Some MSG History
When Monosodium Glutamate, commonly known as MSG, was first introduced to the public over fifty years ago, it was believed to be a miracle food enhancer. More than just a seasoning like salt and pepper, MSG could actually enhance the flavors of foods. It made processed meats and frozen dinners taste fresher and also smell better; salad dressings more tasty; and canned foods less tinny-tasting.
It wasn't until people started having side effects after eating foods with MSG that some of us began to question whether this miracle flavoring was too good to be true. Today, many more question its safety, even though the FDA (Food and Drug Administration) and food manufacturers keep insisting that MSG is safe.
As Americans, we tend to associate MSG with Chinese food. In fact, MSG Symptom Complex, which the FDA identifies as "short-term reactions" to MSG, was for some time referred to in the United States as "Chinese Restaurant Syndrome." But MSG is in many. many more foods than Chinese food, and is listed under many other names. So while many of us are aware that MSG has been linked to some negative side effects, or have even experienced them personally, we believe we are avoiding it in our diets and have been misled.
Here’s the scary part. Food manufacturers, who realize that many people would prefer not to have MSG in their food, have adapted by using so-called "clean labels." These ingredient labels hide MSG under names that we won't recognize, such as hydrolyzed soy protein and the other names previously mentioned.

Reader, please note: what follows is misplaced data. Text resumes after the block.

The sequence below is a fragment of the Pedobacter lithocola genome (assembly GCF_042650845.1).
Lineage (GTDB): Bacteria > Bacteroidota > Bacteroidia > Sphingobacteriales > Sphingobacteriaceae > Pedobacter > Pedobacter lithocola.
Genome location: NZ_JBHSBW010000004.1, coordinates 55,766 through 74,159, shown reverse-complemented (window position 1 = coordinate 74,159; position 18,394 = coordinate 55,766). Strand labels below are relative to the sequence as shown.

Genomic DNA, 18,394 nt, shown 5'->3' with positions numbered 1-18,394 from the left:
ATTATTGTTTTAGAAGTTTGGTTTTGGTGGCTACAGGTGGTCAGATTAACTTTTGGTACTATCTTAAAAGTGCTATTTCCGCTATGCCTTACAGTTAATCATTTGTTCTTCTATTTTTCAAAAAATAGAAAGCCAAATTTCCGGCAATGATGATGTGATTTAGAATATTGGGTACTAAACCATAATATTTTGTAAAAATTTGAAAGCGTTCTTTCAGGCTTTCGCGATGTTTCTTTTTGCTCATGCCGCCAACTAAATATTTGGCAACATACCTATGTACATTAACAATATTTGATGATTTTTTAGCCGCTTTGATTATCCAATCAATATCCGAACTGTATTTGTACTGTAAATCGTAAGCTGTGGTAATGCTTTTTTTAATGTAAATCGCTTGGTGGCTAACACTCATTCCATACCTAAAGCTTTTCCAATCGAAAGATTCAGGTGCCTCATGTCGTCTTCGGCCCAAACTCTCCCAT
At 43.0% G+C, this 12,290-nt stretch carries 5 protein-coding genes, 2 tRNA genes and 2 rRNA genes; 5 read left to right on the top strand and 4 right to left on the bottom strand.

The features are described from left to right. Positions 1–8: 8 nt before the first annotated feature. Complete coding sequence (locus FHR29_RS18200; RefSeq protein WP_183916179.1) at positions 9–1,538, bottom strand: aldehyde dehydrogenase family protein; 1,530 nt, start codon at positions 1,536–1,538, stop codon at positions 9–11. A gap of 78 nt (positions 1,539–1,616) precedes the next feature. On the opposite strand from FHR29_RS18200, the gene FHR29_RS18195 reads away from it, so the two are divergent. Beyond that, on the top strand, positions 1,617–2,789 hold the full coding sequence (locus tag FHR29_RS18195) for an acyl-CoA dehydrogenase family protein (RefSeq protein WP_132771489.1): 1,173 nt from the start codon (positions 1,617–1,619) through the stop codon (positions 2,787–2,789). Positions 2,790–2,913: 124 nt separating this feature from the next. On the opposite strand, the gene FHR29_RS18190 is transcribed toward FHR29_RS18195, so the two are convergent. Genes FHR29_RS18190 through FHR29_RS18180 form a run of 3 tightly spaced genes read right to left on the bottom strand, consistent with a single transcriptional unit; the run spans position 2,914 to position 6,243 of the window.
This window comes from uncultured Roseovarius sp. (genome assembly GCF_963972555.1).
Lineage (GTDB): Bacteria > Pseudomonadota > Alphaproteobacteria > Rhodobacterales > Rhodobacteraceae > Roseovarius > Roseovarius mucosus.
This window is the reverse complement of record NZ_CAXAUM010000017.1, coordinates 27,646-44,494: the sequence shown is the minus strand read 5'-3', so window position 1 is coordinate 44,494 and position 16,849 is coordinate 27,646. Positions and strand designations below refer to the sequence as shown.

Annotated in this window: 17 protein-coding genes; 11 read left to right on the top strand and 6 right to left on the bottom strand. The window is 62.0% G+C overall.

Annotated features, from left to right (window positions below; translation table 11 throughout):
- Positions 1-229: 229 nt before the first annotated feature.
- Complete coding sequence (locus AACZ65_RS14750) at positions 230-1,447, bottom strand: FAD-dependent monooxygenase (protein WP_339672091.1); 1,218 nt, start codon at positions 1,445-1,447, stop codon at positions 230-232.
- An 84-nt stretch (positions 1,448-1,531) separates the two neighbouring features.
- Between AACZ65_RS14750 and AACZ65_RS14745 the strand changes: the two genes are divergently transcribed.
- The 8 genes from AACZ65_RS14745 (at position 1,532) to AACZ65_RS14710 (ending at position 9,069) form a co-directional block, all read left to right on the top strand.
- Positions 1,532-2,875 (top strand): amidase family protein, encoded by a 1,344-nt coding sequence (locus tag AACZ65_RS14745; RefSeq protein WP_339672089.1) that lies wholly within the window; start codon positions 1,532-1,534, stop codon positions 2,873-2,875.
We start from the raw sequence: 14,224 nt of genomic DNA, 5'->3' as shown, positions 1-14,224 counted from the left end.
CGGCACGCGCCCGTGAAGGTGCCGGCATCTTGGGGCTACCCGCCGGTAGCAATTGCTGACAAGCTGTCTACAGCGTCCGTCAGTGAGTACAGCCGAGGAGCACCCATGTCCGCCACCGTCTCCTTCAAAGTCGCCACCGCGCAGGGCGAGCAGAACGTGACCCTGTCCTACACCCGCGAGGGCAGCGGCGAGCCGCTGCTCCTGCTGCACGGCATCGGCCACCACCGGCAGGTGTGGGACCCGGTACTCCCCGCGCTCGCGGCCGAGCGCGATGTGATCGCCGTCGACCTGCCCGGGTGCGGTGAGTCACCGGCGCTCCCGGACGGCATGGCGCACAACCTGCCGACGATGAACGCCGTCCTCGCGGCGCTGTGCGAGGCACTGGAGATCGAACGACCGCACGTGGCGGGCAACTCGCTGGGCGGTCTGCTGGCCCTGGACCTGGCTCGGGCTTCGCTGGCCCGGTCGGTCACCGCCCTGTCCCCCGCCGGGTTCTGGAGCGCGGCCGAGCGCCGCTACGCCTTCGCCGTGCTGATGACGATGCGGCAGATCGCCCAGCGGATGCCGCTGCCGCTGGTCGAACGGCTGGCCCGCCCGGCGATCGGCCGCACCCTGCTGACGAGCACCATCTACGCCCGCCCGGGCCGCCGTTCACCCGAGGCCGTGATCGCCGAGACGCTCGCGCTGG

Some manufacturers have also gone so far as to list "No MSG," "No Added MSG," or "No MSG Added" on product labels when MSG is still present, but exists only as a constituent in another ingredient. Where is truth in labeling?
John Erb's Book
How about MSG in restaurants you may be asking?
Some Chinese restaurants, aware of MSG’s negative publicity, put signs in their windows indicating there was no MSG in their food. Start asking at the restaurants you frequent what menu items have MSG. Many employees, even the managers, may state emphatically they do not use MSG. But if you ask for the ingredient list, which they may grudgingly provide, sure enough MSG and Hydrolyzed Vegetable Protein will be listed everywhere. Every fast food restaurant like McDonalds, Burger King, Wendy's, Taco Bell; even every sit-down casual restaurant like TGIF, Chilis', Applebees, Bennigans, Flannigans and Denny's use MSG in abundance. Kentucky Fried Chicken, unfortunately, seems to be one of the worst offenders: You will find MSG in every chicken dish, salad dressing and gravy. Makes me wonder if that’s their secret spice ingredient.
So why is MSG in so many of the foods we eat?
Is it a preservative or a vitamin? John Erb, the author of The Slow Poisoning of America writes that MSG is added to food for the addictive effect it has on the human body. Remember that – addictive effect. MSG actually addicts us to eating more.
Did you know that many food manufacturers have websites of their own? They explain that MSG “is added to food to make people eat more.” Why is that important? Because, they state, a study of elderly people indicated that people eat more when MSG is added to their food. The Glutamate Association lobby group – yes, MSG has its own lobbyists – say eating more benefits the elderly. But what is it also doing to the rest of us? Especially now that obesity has become an even bigger problem than smoking in America.